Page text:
In 2012, I cofounded She Writes Press with a clear vision for what our press would be, but without a clear definition. We were creating something that combined self-publishing and traditional publishing, curating the books, and placing a strong value on editing and design, but without author platforms or a particular sales threshold driving our publishing decisions. Because our model is author subsidized, we were decidedly not traditional publishing, but we were not self-publishing either.
In our first season, I realized that in order to make real headway we needed traditional distribution, so we signed with Ingram Publisher Services just after our first anniversary, pushing us even more toward a traditional model with tip sheets, preselling books, a sales force, and offset print runs. It was a game changer.
During this time, our authors were defining us in all sorts of ways: copublishing, partnership publishing, and hybrid publishing. For me, hybrid publishing has always been the term that most resonated. The definition of hybrid is “something that is formed by combining two or more things,” and that’s exactly what we’d done. We’d taken the best of traditional publishing and self-publishing, with our authors as collaborators—but those authors also carry the financial risk for the possibility of greater financial gain, given our high royalty payouts.
Some people I talk to—including some of my fellow hybrid publishers who define themselves using other terms (like independent, and even sometimes traditional, thoroughly confusing everyone)—don’t like the term hybrid, especially because of the widely accepted term hybrid author. A hybrid author is someone who doesn’t publish exclusively through any one model or method of publishing. These are authors who are traditionally published, self-published, and anything in between. Sometimes they have their own imprints, or they’ve experimented with nontraditional models. But hybrid publishing and hybrid authors are not the same; they don’t even overlap, unless a hybrid author has published on a hybrid press.
The publishing world is changing fast, and terms are being tried on and adopted. The in-between space doesn’t have a term we all agree upon yet, but I will continue to advocate for hybrid publishing and use this term because it feels the most true to what we’re doing. It is and will continue to be a blend of the two polar extremes in publishing: traditional publishing and self-publishing.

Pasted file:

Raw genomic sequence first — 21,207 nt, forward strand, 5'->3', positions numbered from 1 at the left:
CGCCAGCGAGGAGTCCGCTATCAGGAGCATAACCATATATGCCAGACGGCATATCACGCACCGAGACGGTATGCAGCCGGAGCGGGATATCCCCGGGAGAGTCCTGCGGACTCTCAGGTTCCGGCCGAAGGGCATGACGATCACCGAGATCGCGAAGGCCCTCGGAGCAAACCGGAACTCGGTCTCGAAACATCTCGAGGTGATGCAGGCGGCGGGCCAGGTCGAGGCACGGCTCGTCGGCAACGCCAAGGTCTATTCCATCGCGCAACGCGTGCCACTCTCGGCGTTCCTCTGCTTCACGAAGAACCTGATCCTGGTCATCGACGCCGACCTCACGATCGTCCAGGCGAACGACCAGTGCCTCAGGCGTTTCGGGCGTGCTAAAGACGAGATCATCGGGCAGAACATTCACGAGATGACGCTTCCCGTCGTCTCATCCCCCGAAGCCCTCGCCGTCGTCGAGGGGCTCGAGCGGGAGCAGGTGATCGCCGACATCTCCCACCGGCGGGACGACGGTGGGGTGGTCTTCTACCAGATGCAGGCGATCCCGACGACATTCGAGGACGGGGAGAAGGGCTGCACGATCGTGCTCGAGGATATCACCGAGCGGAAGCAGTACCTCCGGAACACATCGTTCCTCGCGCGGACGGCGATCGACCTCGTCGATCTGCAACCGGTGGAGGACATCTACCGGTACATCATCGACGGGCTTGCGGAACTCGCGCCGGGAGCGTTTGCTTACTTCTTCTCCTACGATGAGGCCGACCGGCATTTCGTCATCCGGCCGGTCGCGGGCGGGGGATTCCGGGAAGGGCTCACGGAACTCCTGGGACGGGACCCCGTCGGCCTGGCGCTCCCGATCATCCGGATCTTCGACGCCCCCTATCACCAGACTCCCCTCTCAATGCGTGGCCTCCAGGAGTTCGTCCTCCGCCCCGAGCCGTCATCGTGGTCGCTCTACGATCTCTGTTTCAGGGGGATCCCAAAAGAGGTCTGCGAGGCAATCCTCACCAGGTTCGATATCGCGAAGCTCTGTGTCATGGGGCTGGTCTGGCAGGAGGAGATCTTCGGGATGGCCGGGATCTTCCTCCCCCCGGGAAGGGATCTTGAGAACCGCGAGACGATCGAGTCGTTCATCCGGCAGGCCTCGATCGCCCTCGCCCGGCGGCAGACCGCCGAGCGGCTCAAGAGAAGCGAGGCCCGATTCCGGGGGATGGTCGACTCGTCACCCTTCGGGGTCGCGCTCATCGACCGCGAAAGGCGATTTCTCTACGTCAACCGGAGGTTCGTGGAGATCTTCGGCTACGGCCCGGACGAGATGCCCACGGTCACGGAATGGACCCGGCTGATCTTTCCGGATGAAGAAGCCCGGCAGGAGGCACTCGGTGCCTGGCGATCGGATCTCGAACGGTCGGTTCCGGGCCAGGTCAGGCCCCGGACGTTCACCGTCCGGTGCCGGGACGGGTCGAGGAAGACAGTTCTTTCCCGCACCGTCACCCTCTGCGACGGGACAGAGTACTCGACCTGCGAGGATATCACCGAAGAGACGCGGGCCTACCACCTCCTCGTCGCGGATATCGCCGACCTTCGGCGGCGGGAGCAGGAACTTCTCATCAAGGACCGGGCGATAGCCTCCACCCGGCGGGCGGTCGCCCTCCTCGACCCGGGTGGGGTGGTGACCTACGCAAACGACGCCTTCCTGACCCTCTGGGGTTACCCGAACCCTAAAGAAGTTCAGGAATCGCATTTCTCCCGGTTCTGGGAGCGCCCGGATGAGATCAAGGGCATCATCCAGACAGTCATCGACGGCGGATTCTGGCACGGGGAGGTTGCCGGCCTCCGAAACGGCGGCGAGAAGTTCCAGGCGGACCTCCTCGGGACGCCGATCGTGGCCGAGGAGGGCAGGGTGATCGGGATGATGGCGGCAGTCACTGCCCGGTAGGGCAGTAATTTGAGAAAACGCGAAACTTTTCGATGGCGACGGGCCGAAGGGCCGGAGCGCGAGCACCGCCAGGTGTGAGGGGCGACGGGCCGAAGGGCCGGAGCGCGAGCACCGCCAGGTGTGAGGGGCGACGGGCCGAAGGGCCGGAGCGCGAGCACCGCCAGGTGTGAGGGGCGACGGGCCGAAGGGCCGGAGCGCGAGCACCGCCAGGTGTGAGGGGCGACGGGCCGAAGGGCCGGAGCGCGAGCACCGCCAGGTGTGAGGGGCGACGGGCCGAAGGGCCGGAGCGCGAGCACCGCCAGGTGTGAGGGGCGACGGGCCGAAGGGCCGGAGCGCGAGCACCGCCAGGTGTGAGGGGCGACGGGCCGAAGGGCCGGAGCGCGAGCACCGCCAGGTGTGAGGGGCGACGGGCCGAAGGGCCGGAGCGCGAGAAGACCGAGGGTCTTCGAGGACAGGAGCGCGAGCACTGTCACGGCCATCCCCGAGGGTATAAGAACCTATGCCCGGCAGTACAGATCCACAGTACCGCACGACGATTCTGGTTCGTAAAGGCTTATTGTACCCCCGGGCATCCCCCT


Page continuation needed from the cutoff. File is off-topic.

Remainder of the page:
Within hybrid publishing there exist many creative models, defined largely by what we’re not. Hybrid publishers are not paying advances, or locked into one specific way of doing business, or bound by P&Ls where their publishing decisions are concerned, or self-publishing, because they have multiple authors under their imprints.
As more hybrid publishers continue to enter the market, we need to start to define ourselves more by what we are, which requires certain standards to be adopted and certain industry practices to change. Hybrid publishers ought to be meeting the standards of their traditional publishing counterparts—both editorially and in design. Hybrid publishers ought to have traditional distribution, or to find better inroads into the marketplace than currently exist in the self-publishing sector. Hybrid publishers ought to qualify to submit their books to be reviewed traditionally and to enter contests without being barred because of their business models. Their authors ought to qualify to join any professional organization they want without facing the discrimination that currently exists against any author-subsidized model.
As a hybrid publisher, I firmly believe that the books should speak for themselves. Because readers don’t care who published the books they read, what does matter is the quality—but also equal opportunity. The rise of both hybrid publishers and hybrid authors is creating a more level playing field. We’re tapping on industry doors and witnessing some acceptance and some pushback, but, since we’re here to stay, we’ll just let our books do the talking.